Top critical review
A Very Disappointing Conclusion: Simmons Couldn't Deliver What He Promised in Illium
Reviewed in the United States on August 1, 2021
When you finish a good book ... like say, Fall of Hyperion, an *amazing* work by the same author ... it stays with you for days. In idle moments you find yourself thinking about the book and it's plot, and often discovering new details hidden under details when you do.
When you finish Olympos, you have the opposite: the book stays with you, but only because of all the things that make no sense, are never addressed, etc. Here's just a handful of major flaws, which I'll try to keep as spoiler-free as possible:
* a character has to rape another sleeping character ... for no damn reason, and it's never explained why; clearly Simmons just wanted to write a rape fantasy
* a major, major character (arguably "the main character") kills himself FOR NO DAMN REASON. Repeatedly, as he's killing himself, the author writes things like "there was no reason for him to do this, but he had to anyways" ... but he never gives any motivation whatsoever.
* another major character has the worst story arc ever: in the first book he grows and becomes a better person, towards the start of the second his mother (who he's very close to) get's killed, and then ... well, he too does some stuff that makes no sense, and then he's just written out of the book. Simmons spends two books building up this character, and then he just disappears with no meaningful story at all!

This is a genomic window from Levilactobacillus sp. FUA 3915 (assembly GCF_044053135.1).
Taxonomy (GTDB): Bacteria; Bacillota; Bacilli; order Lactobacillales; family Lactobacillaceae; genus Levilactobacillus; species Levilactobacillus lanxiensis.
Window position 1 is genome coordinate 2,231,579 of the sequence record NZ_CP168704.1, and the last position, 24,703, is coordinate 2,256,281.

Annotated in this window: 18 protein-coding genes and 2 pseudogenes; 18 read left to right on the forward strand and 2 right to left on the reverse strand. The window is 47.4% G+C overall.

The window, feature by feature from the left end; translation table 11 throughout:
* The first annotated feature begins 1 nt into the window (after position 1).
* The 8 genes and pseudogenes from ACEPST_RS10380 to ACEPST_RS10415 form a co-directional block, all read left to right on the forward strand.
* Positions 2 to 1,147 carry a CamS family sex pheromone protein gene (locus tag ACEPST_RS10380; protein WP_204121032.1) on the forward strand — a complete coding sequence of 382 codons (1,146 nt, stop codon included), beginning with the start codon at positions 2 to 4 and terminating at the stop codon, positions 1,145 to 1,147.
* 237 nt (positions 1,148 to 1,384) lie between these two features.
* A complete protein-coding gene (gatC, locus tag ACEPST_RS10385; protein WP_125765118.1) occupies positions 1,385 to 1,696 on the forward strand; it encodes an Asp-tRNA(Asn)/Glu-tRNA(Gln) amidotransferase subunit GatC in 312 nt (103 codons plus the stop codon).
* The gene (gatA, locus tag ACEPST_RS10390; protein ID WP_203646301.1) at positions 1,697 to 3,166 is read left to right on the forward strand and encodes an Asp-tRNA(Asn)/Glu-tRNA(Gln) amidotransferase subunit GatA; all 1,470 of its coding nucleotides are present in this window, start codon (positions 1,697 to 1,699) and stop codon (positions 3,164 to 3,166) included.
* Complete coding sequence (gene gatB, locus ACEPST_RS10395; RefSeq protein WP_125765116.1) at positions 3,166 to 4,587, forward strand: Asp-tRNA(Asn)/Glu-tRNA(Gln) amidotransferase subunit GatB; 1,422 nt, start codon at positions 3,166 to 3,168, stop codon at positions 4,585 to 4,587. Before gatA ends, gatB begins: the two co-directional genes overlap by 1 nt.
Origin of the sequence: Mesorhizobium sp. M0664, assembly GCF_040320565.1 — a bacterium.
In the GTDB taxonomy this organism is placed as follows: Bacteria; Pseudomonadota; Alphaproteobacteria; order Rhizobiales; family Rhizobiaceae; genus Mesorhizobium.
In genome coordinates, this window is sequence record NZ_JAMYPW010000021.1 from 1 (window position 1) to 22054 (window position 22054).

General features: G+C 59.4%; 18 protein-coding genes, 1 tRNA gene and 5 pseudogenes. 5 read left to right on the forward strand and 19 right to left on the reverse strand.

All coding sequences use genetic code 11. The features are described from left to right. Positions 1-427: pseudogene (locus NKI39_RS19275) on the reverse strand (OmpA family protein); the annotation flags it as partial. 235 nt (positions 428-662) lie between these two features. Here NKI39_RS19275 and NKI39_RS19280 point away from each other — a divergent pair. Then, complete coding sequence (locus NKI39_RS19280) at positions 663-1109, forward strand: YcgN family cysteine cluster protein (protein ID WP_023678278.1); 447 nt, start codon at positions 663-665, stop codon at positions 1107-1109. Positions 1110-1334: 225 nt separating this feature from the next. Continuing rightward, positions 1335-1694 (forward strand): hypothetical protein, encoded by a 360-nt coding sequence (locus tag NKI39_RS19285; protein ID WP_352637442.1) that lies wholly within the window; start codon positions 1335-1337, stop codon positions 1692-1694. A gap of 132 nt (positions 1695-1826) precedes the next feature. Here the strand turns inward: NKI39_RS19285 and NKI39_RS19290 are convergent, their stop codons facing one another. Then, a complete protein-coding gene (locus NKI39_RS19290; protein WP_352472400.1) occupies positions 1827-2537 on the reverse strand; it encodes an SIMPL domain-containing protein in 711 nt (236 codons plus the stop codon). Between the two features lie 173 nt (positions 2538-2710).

* the absolute worst part is the ending: after two books of setting up a large array of antagonists (a variety of gods and monsters) one character (not even a protagonist, just an "NPC") tells another character (who we just met at the end of Olympos) to tell a third character that "the big bad guy is coming" (a big bad guy who also has been barely even mentioned in either book) ... and that's it. All the bad guys run away, the story ends, and none of the actual "main characters" in the book had anything to do with it. Even the NPC *barely* had anything to do with it.
Ultimately, Simmons is a genius author, and the Hyperion Cantos cements that. But not every work of a genius is a work of genius, and Ilium writes about a million checks that Olympus can't cash. There's nothing more frustrating to me than reading nearly two thousand pages, and having the finish be "there was no point to anything" ... but that's what you get at the end of Illium/Olympus.
It just will *feel* like an amazing/genius Dan Simmons book as you read it; it won't be until you finish the saga that you realize the author had no idea where he was going, or how to properly finish the story he started.